20 minutes | 2 months ago
"COVID fatigue' fueling a rise in cases
With the COVID-19 pandemic entering a tenth month, experts says adherence to public health measures appears to be waning in some parts of the country. "COVID fatigue," meaning failing to comply with masking, hand hygiene and physical distancing guidelines, has fueled a resurgence in COVID-19 cases in more than half of the U.S. states. On the Mayo Clinic Q&A podcast, Dr. Gregory Poland, an infectious diseases expert and head of Mayo Clinic's Vaccine Research Group, discusses the rising number of COVID-19 cases and how vaccine experts in science and industry are working together in unprecedented ways.
12 minutes | 2 months ago
Transplant surgeries and COVID-19
Transplants are identified as nonelective surgeries, and transplant patients have faced urgent medical needs during the COVID-19 pandemic. "Our practice, like many others across the country, did slow down in March and April of this year," says Dr. Patrick Dean, a Mayo Clinic transplant surgeon. "Patients and providers were concerned ― appropriately so ― about what would happen with this pandemic and whether it would be safe to have a transplant or for that matter any health care that wasn't absolutely emergent."In this "Mayo Clinic Q&A" podcast, Dr. Dean talks about taking care of transplant patients; overcoming surgery challenges during the pandemic; the increased risks transplant patients have of developing SARS-CoV-2, the virus that causes COVID-19, because of compromised immune systems; and the important need for COVID-19 testing.
11 minutes | 2 months ago
Mayo Clinic Platform aims to create new care delivery possibilities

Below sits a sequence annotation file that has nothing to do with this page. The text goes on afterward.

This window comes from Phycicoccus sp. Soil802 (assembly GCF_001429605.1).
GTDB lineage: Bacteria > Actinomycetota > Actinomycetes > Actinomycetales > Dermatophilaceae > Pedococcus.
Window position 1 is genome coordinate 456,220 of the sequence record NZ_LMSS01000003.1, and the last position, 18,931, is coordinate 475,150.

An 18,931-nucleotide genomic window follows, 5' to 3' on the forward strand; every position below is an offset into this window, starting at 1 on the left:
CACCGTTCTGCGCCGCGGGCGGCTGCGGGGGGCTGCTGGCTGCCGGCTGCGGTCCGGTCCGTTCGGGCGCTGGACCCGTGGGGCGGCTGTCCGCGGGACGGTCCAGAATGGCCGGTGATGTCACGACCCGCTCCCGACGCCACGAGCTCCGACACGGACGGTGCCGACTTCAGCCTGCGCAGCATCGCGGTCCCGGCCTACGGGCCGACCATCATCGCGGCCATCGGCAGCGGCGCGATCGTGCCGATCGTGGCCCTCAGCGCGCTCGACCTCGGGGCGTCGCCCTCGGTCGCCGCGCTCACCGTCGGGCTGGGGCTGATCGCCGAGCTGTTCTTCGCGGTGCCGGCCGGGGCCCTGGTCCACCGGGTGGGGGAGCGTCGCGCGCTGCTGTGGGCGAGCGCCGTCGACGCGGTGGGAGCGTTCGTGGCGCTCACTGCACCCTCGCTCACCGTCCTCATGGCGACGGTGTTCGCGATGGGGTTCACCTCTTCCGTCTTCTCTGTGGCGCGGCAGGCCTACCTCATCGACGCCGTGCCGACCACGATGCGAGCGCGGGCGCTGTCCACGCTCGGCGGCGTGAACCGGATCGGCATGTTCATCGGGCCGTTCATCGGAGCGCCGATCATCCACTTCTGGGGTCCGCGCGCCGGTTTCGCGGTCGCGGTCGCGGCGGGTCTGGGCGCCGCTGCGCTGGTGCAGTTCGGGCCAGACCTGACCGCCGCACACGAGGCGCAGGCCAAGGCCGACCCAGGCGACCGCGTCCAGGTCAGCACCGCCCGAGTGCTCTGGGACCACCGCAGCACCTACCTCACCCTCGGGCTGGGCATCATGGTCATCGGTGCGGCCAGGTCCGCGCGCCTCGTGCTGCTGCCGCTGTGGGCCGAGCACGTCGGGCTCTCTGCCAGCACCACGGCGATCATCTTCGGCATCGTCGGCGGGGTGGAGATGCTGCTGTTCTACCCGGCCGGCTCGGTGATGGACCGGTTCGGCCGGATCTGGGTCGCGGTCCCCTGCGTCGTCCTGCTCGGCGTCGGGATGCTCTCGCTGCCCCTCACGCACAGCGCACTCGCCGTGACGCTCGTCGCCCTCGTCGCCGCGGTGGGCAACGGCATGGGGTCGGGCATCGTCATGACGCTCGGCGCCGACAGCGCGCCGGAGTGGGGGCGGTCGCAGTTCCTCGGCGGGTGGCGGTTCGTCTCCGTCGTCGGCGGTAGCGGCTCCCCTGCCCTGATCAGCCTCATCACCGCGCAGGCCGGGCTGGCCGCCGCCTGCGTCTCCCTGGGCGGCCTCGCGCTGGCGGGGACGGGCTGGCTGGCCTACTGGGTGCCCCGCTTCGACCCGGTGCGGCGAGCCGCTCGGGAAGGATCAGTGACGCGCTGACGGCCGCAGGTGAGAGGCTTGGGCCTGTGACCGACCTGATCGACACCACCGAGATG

The COVID-19 pandemic has accelerated the use of digital health care, with telemedicine playing a big role in treating patients during the pandemic. But telemedicine appointments are just the tip of the iceberg when it comes to changing the way health care will be delivered in the future. Mayo Clinic Platform is a collection of initiatives focused on transforming health care by using technology, big data and artificial intelligence to make connections. On the Mayo Clinic Q&A podcast, Dr. John Halamka, president of Mayo Clinic Platform, explains how the platform initiatives are meeting patient needs and creating new care delivery possibilities.
6 minutes | 2 months ago
Time for your flu vaccine
As the COVID-19 pandemic continues, it’s more important than ever to get a flu vaccine this year to keep people healthy and not overload the health care system. While a flu vaccine won't protect against COVID-19, flu vaccines will reduce your risk of flu illness, hospitalization and death. "You need to get the flu vaccine at least two weeks prior to the onset of flu activity in your region," says Dr. Priya Sampathkumar, a Mayo Clinic infectious diseases specialist. On this edition of the Mayo Clinic Q&A podcast, Dr. Sampathkumar discusses who should get a flu vaccine and when.
14 minutes | 2 months ago
How flu vaccines can help in COVID-19 fight
With fall approaching and winter just around the corner, many are wondering how COVID-19 will affect this flu season. Some experts warn of a “twindemic,” with the ongoing COVID-19 pandemic and the onset of influenza overlapping here in the Northern Hemisphere. To keep people healthy and not overload the health care system, experts say getting a flu vaccine this year is more important than ever. On the Mayo Clinic Q&A podcast, Dr. Gregory Poland, an infectious diseases expert and head of Mayo Clinic's Vaccine Research Group, discusses flu vaccinations and shares some good news from the Southern Hemisphere's flu season.
9 minutes | 2 months ago
Protecting yourself from wildfire smoke
With wildfires burning in the western U.S., smoke is affecting air quality for hundreds of miles. Wildfire smoke can irritate the eyes and respiratory system, and also can be dangerous for the elderly and people with heart and lung conditions. On the Mayo Clinic Q&A podcast, Dr. Clayton Cowl, chair of the Division of Preventive, Occupational and Aerospace Medicine at Mayo Clinic, discusses the health risks of breathing in wildfire smoke and what you can do to protect yourself.
16 minutes | 2 months ago
Bringing COVID-19 vaccines to the public